Staphylococcus aureus infections following knee and hip prosthesis insertion procedures

Jean Marie Arduino, Keith S Kaye, Shelby Reed, Senaka A Peter, Daniel Sexton, Luke Chen, N Chantelle Hardy, Steven Tong, Steven S Smugar, Vance Fowler Jr, Deverick J Anderson

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    Abstract

    Background: Staphylococcus aureus is the most common and most important pathogen following knee and hip arthroplasty procedures. Understanding the epidemiology of invasive S. aureus infections is important to quantify this serious complication. 


    Methods: This nested retrospective cohort analysis included adult patients who had undergone insertion of knee or hip prostheses with clean or clean-contaminated wound class at 11 hospitals between 2003-2006. Invasive S. aureus infections, non-superficial incisional surgical site infections (SSIs) and blood stream infections (BSIs), were prospectively identified following each procedure. Prevalence rates, per 100 procedures, were estimated. 


    Results: 13,719 prosthetic knee (62%) and hip (38%) insertion procedures were performed. Of 92 invasive S. aureus infections identified, SSIs were more common (80%) than SSI and BSI (10%) or BSI alone (10%). The rate of invasive S. aureus infection/100 procedures was 0.57 [95% CI: 0.43-0.73] for knee insertion and 0.83 [95% CI: 0.61-1.08] for hip insertion. More than half (53%) were methicillin-resistant. Median time-to-onset of infection was 34 and 26 days for knee and hip insertion, respectively. Infection was associated with higher National Healthcare Safety Network risk index (p ≤ 0.0001). 


    Conclusions: Post-operative invasive S. aureus infections were rare, but difficult-to-treat methicillin-resistant infections were relatively common. Optimizing preventative efforts may greatly reduce the healthcare burden associated with S. aureus infections.

    Original languageEnglish
    Pages (from-to)1-7
    Number of pages7
    JournalAntimicrobial Resistance and Infection Control
    Volume4
    Issue number13
    DOIs
    Publication statusPublished - 15 May 2015

    Fingerprint

    Knee Prosthesis
    Hip Prosthesis
    Staphylococcus aureus
    Infection
    Hip
    Surgical Wound Infection
    Methicillin Resistance
    Knee
    Delivery of Health Care
    Knee Replacement Arthroplasties

    Cite this

    Arduino, J. M., Kaye, K. S., Reed, S., Peter, S. A., Sexton, D., Chen, L., ... Anderson, D. J. (2015). Staphylococcus aureus infections following knee and hip prosthesis insertion procedures. Antimicrobial Resistance and Infection Control, 4(13), 1-7. https://doi.org/10.1186/s13756-015-0057-4
    Arduino, Jean Marie ; Kaye, Keith S ; Reed, Shelby ; Peter, Senaka A ; Sexton, Daniel ; Chen, Luke ; Hardy, N Chantelle ; Tong, Steven ; Smugar, Steven S ; Fowler Jr, Vance ; Anderson, Deverick J. / Staphylococcus aureus infections following knee and hip prosthesis insertion procedures. In: Antimicrobial Resistance and Infection Control. 2015 ; Vol. 4, No. 13. pp. 1-7.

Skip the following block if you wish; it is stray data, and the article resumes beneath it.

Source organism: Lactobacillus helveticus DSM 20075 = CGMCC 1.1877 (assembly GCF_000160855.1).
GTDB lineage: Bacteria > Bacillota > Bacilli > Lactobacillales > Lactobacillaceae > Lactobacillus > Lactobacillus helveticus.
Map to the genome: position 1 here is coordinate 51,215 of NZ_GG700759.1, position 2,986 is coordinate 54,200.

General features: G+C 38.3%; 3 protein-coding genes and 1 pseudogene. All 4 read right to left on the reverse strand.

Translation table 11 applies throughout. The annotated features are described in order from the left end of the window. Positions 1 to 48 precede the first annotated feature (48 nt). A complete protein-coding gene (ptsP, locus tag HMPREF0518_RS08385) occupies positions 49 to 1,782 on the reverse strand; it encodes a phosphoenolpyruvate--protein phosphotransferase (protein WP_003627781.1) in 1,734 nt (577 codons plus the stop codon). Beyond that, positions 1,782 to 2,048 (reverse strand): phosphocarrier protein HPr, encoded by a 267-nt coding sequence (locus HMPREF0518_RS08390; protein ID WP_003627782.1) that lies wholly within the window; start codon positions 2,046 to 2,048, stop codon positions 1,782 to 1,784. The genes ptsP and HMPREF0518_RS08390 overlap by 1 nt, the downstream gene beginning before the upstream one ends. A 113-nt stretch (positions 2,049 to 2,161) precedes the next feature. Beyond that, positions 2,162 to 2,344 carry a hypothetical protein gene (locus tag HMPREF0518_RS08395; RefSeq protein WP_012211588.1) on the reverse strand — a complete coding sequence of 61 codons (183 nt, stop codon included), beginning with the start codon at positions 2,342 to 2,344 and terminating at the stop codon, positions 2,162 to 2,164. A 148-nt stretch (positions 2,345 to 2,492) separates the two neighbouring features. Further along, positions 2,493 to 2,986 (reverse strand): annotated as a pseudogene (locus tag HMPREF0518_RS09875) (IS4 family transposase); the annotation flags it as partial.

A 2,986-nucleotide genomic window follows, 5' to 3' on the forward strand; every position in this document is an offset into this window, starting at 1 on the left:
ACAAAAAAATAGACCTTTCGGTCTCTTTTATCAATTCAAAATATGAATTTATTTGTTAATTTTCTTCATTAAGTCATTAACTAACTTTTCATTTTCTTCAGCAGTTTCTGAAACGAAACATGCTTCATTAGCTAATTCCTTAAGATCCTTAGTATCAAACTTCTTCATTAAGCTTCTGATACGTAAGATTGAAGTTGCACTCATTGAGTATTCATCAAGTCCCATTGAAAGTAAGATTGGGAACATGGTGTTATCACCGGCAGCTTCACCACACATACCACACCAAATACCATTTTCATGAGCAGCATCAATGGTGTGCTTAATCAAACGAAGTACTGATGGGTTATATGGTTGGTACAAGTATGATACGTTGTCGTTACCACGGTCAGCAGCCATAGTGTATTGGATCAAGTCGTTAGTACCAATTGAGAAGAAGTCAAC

@article{23bc44aaf41b4314a160e8a20db95b05,
    title = "Staphylococcus aureus infections following knee and hip prosthesis insertion procedures",
    abstract = "Background: Staphylococcus aureus is the most common and most important pathogen following knee and hip arthroplasty procedures. Understanding the epidemiology of invasive S. aureus infections is important to quantify this serious complication.  Methods: This nested retrospective cohort analysis included adult patients who had undergone insertion of knee or hip prostheses with clean or clean-contaminated wound class at 11 hospitals between 2003-2006. Invasive S. aureus infections, non-superficial incisional surgical site infections (SSIs) and blood stream infections (BSIs), were prospectively identified following each procedure. Prevalence rates, per 100 procedures, were estimated.  Results: 13,719 prosthetic knee (62{\%}) and hip (38{\%}) insertion procedures were performed. Of 92 invasive S. aureus infections identified, SSIs were more common (80{\%}) than SSI and BSI (10{\%}) or BSI alone (10{\%}). The rate of invasive S. aureus infection/100 procedures was 0.57 [95{\%} CI: 0.43-0.73] for knee insertion and 0.83 [95{\%} CI: 0.61-1.08] for hip insertion. More than half (53{\%}) were methicillin-resistant. Median time-to-onset of infection was 34 and 26 days for knee and hip insertion, respectively. Infection was associated with higher National Healthcare Safety Network risk index (p ≤ 0.0001).  Conclusions: Post-operative invasive S. aureus infections were rare, but difficult-to-treat methicillin-resistant infections were relatively common. Optimizing preventative efforts may greatly reduce the healthcare burden associated with S. aureus infections.",
    author = "Arduino, {Jean Marie} and Kaye, {Keith S} and Shelby Reed and Peter, {Senaka A} and Daniel Sexton and Luke Chen and Hardy, {N Chantelle} and Steven Tong and Smugar, {Steven S} and {Fowler Jr}, Vance and Anderson, {Deverick J}",